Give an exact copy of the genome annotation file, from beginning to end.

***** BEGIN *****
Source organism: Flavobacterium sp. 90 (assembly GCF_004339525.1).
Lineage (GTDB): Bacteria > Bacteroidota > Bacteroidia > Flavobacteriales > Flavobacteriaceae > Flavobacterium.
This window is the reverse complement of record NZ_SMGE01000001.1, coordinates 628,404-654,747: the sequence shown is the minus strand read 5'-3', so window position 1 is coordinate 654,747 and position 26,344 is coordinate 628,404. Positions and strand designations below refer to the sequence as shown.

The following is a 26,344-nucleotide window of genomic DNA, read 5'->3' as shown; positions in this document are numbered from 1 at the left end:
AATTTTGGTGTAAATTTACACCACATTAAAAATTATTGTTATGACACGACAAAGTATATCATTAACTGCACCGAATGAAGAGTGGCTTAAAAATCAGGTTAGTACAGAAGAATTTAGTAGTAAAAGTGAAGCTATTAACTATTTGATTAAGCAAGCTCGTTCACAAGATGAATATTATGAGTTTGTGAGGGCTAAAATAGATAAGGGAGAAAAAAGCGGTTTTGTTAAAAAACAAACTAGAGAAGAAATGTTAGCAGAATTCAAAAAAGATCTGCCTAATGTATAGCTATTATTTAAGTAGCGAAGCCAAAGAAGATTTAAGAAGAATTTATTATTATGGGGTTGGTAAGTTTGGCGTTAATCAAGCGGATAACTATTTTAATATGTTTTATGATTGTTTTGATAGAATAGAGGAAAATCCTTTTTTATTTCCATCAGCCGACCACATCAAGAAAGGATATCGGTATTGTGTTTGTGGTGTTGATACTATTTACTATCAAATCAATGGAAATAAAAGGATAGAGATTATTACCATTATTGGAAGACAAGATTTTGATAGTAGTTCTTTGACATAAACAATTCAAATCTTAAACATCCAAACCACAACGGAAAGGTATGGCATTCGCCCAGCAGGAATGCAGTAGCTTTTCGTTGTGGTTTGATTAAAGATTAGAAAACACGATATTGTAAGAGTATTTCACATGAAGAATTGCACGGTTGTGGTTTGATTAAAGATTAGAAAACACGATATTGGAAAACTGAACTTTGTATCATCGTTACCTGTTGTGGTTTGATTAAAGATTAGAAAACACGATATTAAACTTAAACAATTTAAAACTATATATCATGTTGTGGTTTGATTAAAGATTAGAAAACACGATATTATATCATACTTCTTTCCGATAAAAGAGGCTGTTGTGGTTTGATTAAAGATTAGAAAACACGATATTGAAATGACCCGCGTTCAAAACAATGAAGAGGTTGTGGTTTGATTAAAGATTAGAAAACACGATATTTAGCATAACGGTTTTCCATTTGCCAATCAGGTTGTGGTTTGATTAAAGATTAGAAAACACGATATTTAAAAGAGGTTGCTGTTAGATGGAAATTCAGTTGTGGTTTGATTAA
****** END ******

Source organism: Flavobacterium sp. 90 (assembly GCF_004339525.1).
Lineage (GTDB): Bacteria > Bacteroidota > Bacteroidia > Flavobacteriales > Flavobacteriaceae > Flavobacterium.
This window is the reverse complement of record NZ_SMGE01000001.1, coordinates 628,404-654,747: the sequence shown is the minus strand read 5'-3', so window position 1 is coordinate 654,747 and position 26,344 is coordinate 628,404. Positions and strand designations below refer to the sequence as shown.

The following is a 26,344-nucleotide window of genomic DNA, read 5'->3' as shown; positions in this document are numbered from 1 at the left end:
AATTTTGGTGTAAATTTACACCACATTAAAAATTATTGTTATGACACGACAAAGTATATCATTAACTGCACCGAATGAAGAGTGGCTTAAAAATCAGGTTAGTACAGAAGAATTTAGTAGTAAAAGTGAAGCTATTAACTATTTGATTAAGCAAGCTCGTTCACAAGATGAATATTATGAGTTTGTGAGGGCTAAAATAGATAAGGGAGAAAAAAGCGGTTTTGTTAAAAAACAAACTAGAGAAGAAATGTTAGCAGAATTCAAAAAAGATCTGCCTAATGTATAGCTATTATTTAAGTAGCGAAGCCAAAGAAGATTTAAGAAGAATTTATTATTATGGGGTTGGTAAGTTTGGCGTTAATCAAGCGGATAACTATTTTAATATGTTTTATGATTGTTTTGATAGAATAGAGGAAAATCCTTTTTTATTTCCATCAGCCGACCACATCAAGAAAGGATATCGGTATTGTGTTTGTGGTGTTGATACTATTTACTATCAAATCAATGGAAATAAAAGGATAGAGATTATTACCATTATTGGAAGACAAGATTTTGATAGTAGTTCTTTGACATAAACAATTCAAATCTTAAACATCCAAACCACAACGGAAAGGTATGGCATTCGCCCAGCAGGAATGCAGTAGCTTTTCGTTGTGGTTTGATTAAAGATTAGAAAACACGATATTGTAAGAGTATTTCACATGAAGAATTGCACGGTTGTGGTTTGATTAAAGATTAGAAAACACGATATTGGAAAACTGAACTTTGTATCATCGTTACCTGTTGTGGTTTGATTAAAGATTAGAAAACACGATATTAAACTTAAACAATTTAAAACTATATATCATGTTGTGGTTTGATTAAAGATTAGAAAACACGATATTATATCATACTTCTTTCCGATAAAAGAGGCTGTTGTGGTTTGATTAAAGATTAGAAAACACGATATTGAAATGACCCGCGTTCAAAACAATGAAGAGGTTGTGGTTTGATTAAAGATTAGAAAACACGATATTTAGCATAACGGTTTTCCATTTGCCAATCAGGTTGTGGTTTGATTAAAGATTAGAAAACACGATATTTAAAAGAGGTTGCTGTTAGATGGAAATTCAGTTGTGGTTTGATTAA